For people to start harping about sustainability isn't going to help. And what we fatfighters want is HELP, not the critical gallery. If Lyn had been doing, say, old Kimkins, with 500 to 800 calories and minimal fat and not enough nutrients, I'd say, "Hey, girl, you're damaging your body with starvation levels of calories and not enough nutrition. You're gonna go bald and have metabolic slowdown!"

But as long as she is well-nourished (and she is) and she's feeling health and emotional improvements, who the hell am I to neener-bo her?

No, I am too busy neener-booing myself. :)

What I need from you , what I really want, if you're willing, is the good word that's gonna be the wind at my back to move me along, even if just a little, towards my goals.

If you don't have that good word: move along. I don't need a downer.

Please, when you visit assorted blogs, even if you have misgivings about the ultimate success of A, B, or C diet or weight loss technique (and let's all laugh through our tears together at how ineffective just about all of them have been for most Americans so far in terms of sustainable losses), as long as the person is not anorexic, bulimic, or doing something patently nuts, let's give them a cheery "I wish you well; I'm rooting for you." And if you have a good, solid, positive tip in your own successful journey, go for it.

If a plan or technique fails for someone, it will be evident soon enough. That's life. But it's really kinda a bummer, not to mention not at all helpful, to be told "Oh, you can't keep that up. You're gonna fail."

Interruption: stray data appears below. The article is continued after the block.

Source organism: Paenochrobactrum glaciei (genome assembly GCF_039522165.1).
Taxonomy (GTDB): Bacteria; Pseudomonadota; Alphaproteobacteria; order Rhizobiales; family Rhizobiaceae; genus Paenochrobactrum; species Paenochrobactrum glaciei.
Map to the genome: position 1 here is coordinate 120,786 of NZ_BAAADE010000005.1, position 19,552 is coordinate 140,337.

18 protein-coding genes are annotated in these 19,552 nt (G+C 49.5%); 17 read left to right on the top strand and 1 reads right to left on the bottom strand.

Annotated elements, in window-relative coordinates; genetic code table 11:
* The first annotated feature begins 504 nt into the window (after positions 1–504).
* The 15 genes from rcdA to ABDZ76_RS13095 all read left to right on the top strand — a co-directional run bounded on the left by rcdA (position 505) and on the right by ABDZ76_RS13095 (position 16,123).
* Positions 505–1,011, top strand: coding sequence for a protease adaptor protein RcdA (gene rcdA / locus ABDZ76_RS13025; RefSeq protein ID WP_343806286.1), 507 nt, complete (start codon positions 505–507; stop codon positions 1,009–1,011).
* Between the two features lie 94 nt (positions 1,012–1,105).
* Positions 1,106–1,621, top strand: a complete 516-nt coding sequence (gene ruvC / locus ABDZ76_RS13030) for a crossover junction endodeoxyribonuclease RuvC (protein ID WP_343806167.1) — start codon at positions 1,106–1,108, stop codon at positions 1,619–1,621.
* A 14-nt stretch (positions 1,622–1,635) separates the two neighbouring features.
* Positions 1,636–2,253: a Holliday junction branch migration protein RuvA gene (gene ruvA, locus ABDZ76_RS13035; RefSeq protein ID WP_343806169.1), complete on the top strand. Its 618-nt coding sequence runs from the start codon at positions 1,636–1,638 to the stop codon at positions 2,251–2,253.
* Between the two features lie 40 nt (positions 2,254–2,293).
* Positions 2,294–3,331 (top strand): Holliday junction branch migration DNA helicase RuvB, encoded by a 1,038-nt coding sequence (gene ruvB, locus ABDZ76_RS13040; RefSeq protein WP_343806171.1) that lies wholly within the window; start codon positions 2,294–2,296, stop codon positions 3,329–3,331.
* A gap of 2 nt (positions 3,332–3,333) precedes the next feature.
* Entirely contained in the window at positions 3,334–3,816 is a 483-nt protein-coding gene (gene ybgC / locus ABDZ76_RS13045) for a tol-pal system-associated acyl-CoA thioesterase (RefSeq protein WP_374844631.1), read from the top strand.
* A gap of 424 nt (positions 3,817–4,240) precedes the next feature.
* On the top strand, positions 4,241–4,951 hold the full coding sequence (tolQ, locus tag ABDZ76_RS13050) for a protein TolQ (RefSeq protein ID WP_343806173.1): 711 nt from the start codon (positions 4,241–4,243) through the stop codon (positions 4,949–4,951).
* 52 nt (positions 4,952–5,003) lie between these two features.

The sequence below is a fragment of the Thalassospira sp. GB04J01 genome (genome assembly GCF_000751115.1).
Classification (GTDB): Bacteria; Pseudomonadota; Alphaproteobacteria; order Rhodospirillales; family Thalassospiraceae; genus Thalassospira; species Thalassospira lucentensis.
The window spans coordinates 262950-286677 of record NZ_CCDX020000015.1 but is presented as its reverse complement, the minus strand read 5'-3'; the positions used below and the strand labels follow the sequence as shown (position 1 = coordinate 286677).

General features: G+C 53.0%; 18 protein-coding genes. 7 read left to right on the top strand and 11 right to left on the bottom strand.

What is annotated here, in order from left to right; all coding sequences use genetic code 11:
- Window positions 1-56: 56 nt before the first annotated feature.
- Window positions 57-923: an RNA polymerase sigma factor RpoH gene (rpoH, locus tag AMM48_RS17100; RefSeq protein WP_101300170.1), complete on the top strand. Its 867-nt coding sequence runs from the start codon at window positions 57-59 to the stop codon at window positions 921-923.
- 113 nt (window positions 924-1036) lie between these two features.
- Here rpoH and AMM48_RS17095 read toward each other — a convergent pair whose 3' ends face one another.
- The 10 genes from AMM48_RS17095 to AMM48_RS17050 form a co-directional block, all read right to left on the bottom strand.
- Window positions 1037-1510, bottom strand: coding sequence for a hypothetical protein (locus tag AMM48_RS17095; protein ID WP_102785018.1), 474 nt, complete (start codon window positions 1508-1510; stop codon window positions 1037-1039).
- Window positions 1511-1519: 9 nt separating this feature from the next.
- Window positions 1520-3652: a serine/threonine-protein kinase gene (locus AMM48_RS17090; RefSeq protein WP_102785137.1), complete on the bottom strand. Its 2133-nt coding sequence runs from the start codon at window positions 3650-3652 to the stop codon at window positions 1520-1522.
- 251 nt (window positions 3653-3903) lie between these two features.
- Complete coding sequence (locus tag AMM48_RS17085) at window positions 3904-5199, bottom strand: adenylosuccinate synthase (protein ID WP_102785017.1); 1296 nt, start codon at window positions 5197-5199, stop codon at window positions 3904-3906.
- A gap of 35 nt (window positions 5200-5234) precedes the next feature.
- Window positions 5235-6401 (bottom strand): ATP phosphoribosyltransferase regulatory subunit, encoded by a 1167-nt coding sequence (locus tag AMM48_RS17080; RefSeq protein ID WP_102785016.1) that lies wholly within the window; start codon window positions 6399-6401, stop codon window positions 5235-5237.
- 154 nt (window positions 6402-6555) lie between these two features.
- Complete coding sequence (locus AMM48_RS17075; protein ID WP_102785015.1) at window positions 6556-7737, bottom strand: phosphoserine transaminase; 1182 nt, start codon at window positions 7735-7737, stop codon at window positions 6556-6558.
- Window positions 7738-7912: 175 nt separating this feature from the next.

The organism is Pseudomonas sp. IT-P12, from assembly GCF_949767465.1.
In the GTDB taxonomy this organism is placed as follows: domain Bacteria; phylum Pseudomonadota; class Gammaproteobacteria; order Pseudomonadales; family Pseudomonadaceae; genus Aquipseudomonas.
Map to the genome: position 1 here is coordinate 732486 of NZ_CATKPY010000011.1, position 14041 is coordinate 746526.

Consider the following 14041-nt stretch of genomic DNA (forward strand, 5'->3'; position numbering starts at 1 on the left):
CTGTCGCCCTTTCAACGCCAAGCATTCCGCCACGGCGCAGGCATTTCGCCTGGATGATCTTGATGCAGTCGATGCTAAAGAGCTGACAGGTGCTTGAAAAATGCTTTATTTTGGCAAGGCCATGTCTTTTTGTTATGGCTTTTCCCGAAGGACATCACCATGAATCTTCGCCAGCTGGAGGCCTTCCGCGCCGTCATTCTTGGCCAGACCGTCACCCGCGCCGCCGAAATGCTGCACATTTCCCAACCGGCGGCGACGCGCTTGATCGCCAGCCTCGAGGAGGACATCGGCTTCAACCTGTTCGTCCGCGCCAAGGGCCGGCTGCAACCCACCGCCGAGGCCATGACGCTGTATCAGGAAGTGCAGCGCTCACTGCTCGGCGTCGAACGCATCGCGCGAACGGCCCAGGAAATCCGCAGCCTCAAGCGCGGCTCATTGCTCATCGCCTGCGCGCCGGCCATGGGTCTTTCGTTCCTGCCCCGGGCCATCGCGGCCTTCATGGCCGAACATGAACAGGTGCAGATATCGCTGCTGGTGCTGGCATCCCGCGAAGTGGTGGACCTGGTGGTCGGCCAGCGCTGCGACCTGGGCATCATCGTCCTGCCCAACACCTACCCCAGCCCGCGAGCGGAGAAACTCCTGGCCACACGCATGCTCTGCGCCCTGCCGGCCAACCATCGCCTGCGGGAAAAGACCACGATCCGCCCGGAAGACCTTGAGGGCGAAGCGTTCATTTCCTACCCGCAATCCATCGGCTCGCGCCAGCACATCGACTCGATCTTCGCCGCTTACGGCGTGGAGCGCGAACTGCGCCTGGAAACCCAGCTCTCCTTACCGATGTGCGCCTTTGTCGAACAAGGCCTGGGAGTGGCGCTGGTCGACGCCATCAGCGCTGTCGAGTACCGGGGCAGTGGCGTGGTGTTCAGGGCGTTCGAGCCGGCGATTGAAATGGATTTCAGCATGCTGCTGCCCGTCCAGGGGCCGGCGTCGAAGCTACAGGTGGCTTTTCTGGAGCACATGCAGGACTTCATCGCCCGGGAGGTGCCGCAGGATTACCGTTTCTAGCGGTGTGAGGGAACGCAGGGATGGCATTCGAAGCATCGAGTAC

How does that help? Hmm?

Let people try stuff. Let people ride their wind. And if they fail, then help them get back up.

The world has enough neener-booboos.

Now, that's not to say we shouldn't HAVE DISCUSSIONS in general about this stuff--what we see might be dangerous, fallacious, ill-advised. I do believe in informed consent re lap bands and gastric bypass. But as long as people know the pros and cons (of diets, of training equipment, of particular supplements or foods, etc), if they wanna go ahead, then let's give them the cheerleader's rah-rah. We should want EACH OF US TO SUCCEED. We should wish for it. Pray for it.

And we should want the dieting odds to be beaten to a bloody pulp in every case.

So, like so many others are doing for the summer, I'm taking on a summer slimming challenge. Do challenges help ultimately? I dunno. Maybe to refocus us on good habits for weight loss and to get support. But I know it's better to keep fighting and trying than to just look at the bad odds (98% of dieters fail) and say, "Oh, well, might as well order a double-meat pizza."

Here's to everyone trying to get healthier and slimmer. I want you to win, and I want to win, too.


Ex Yo-Yo Dieter Debbie said...

Amen to that!

I saw the drama unfolding on Lyn's blog and decided not to comment today...what works for me may not work for you and vice versa, and the back-stories are all so varied!
I'm just happy for Lyn that she has lost weight and feels much better, physically and mentally.

This battle is hard enough without fighting with each other!

Mom to the Fourth Power said...

Very well stated post!! The enemy is the fat/sugar/extra pounds! Best wishes to everyone fighting such a battle!!

Weijourn said...

I can't imagine taking diet pills or whatever because I don't only eat when I'm hungry. If I thought that there was something out there that would stop me from eating what I shouldn't, then I might try it. But that's just me and my own struggle and I have to find my own way. When I read the blogs I'm looking for someone who is on a similiar journey. It doesn't matter if we take a different path. We're aiming in the same direction.

If someone finds a healthy way that works for them, there are probably a lot of people who would like to hear about it. If there are people who don't agree with her, then why are they bothering to read her blog? There are lots of other blogs out there.

Anonymous said...

Well Said!

Lyn said...

What a great post, and thank you for writing it! I came by to read your protein shakes article but so glad I scrolled back and read this as well. I appreciate all the support you have given me FOREVER. And it is nice to know that we can all do "our thing" and try stuff and see what works, and not get grief from everybody over it :)